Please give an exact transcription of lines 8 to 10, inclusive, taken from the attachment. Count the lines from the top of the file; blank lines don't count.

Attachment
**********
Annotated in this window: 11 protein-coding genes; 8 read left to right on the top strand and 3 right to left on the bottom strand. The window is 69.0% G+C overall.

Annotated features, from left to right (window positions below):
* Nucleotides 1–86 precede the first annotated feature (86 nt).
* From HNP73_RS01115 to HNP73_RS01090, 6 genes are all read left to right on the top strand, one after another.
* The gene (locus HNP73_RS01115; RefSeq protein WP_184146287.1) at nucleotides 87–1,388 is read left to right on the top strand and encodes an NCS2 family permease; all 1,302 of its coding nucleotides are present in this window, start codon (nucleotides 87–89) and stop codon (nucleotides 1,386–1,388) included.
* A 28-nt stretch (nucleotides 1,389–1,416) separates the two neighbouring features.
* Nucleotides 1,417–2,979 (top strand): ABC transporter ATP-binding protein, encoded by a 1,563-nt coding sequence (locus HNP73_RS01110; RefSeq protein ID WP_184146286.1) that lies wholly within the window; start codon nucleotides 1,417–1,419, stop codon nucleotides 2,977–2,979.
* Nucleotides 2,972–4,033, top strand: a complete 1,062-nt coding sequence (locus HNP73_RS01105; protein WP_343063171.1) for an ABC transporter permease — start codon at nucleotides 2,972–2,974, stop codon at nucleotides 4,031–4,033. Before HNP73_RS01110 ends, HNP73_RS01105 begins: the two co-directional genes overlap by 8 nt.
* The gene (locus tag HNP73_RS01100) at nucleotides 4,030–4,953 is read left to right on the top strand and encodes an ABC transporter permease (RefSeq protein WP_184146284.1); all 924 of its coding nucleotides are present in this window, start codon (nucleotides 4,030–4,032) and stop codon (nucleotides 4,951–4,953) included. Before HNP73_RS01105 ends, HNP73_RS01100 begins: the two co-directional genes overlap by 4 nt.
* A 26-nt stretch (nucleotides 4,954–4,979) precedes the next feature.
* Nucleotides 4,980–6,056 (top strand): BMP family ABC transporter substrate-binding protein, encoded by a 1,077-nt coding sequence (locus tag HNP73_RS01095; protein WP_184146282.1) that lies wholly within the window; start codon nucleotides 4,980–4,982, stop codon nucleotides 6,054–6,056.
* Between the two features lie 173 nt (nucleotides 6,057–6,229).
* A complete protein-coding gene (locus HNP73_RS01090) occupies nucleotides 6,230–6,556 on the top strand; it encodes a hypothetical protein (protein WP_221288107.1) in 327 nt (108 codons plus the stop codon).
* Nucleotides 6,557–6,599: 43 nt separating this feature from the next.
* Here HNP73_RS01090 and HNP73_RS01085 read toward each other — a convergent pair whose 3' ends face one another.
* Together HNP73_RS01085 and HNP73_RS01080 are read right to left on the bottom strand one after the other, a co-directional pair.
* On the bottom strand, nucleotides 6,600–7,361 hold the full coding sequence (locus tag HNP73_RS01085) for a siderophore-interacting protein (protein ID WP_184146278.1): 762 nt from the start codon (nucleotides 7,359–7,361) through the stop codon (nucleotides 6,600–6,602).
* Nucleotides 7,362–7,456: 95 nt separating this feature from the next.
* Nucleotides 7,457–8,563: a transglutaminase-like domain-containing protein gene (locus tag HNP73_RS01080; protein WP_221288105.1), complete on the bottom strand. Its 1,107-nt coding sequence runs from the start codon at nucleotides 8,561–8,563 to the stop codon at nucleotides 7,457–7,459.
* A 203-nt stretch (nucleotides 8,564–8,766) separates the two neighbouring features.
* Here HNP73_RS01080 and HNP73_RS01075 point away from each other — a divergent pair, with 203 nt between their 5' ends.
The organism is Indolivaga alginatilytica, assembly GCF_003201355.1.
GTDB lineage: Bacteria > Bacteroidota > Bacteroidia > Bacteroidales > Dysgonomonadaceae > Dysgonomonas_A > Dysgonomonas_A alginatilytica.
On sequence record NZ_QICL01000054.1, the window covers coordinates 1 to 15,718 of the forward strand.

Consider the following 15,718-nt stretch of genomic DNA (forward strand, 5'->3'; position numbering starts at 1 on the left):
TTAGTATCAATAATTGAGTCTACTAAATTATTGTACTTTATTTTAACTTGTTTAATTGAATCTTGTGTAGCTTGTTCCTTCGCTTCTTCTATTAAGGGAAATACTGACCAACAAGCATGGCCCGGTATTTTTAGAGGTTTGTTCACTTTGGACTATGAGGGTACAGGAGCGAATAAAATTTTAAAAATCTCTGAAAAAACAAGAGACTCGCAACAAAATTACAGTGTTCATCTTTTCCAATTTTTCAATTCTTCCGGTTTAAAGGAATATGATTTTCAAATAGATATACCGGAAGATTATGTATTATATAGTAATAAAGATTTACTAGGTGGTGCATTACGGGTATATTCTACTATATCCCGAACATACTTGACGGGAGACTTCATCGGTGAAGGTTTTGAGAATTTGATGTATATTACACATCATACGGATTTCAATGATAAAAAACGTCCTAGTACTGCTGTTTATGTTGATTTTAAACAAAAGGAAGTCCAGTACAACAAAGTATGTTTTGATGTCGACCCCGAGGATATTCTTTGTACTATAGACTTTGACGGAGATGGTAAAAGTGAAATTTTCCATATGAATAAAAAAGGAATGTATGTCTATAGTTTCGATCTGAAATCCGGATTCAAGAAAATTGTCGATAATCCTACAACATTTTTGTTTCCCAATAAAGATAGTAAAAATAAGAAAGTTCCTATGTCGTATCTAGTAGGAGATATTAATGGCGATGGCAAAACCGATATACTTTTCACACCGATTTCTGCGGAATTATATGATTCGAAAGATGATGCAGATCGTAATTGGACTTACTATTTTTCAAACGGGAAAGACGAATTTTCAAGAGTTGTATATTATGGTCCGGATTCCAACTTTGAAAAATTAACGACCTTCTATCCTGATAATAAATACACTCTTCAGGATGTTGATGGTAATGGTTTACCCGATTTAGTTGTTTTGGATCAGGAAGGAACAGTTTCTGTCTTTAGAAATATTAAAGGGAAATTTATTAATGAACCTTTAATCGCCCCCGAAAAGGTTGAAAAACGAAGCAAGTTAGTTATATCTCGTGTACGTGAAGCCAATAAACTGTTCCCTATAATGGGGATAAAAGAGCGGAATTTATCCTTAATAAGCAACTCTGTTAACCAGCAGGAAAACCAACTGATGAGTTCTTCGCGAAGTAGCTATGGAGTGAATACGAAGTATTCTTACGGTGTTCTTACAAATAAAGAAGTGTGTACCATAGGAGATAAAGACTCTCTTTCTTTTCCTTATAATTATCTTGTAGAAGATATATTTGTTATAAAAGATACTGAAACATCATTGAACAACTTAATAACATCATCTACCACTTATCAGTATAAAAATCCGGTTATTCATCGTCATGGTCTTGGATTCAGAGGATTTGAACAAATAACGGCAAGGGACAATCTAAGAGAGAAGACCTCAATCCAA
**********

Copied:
* Nucleotides 2,972–4,033, top strand: a complete 1,062-nt coding sequence (locus HNP73_RS01105; protein WP_343063171.1) for an ABC transporter permease — start codon at nucleotides 2,972–2,974, stop codon at nucleotides 4,031–4,033. Before HNP73_RS01110 ends, HNP73_RS01105 begins: the two co-directional genes overlap by 8 nt.
* The gene (locus tag HNP73_RS01100) at nucleotides 4,030–4,953 is read left to right on the top strand and encodes an ABC transporter permease (RefSeq protein WP_184146284.1); all 924 of its coding nucleotides are present in this window, start codon (nucleotides 4,030–4,032) and stop codon (nucleotides 4,951–4,953) included. Before HNP73_RS01105 ends, HNP73_RS01100 begins: the two co-directional genes overlap by 4 nt.
* A 26-nt stretch (nucleotides 4,954–4,979) precedes the next feature.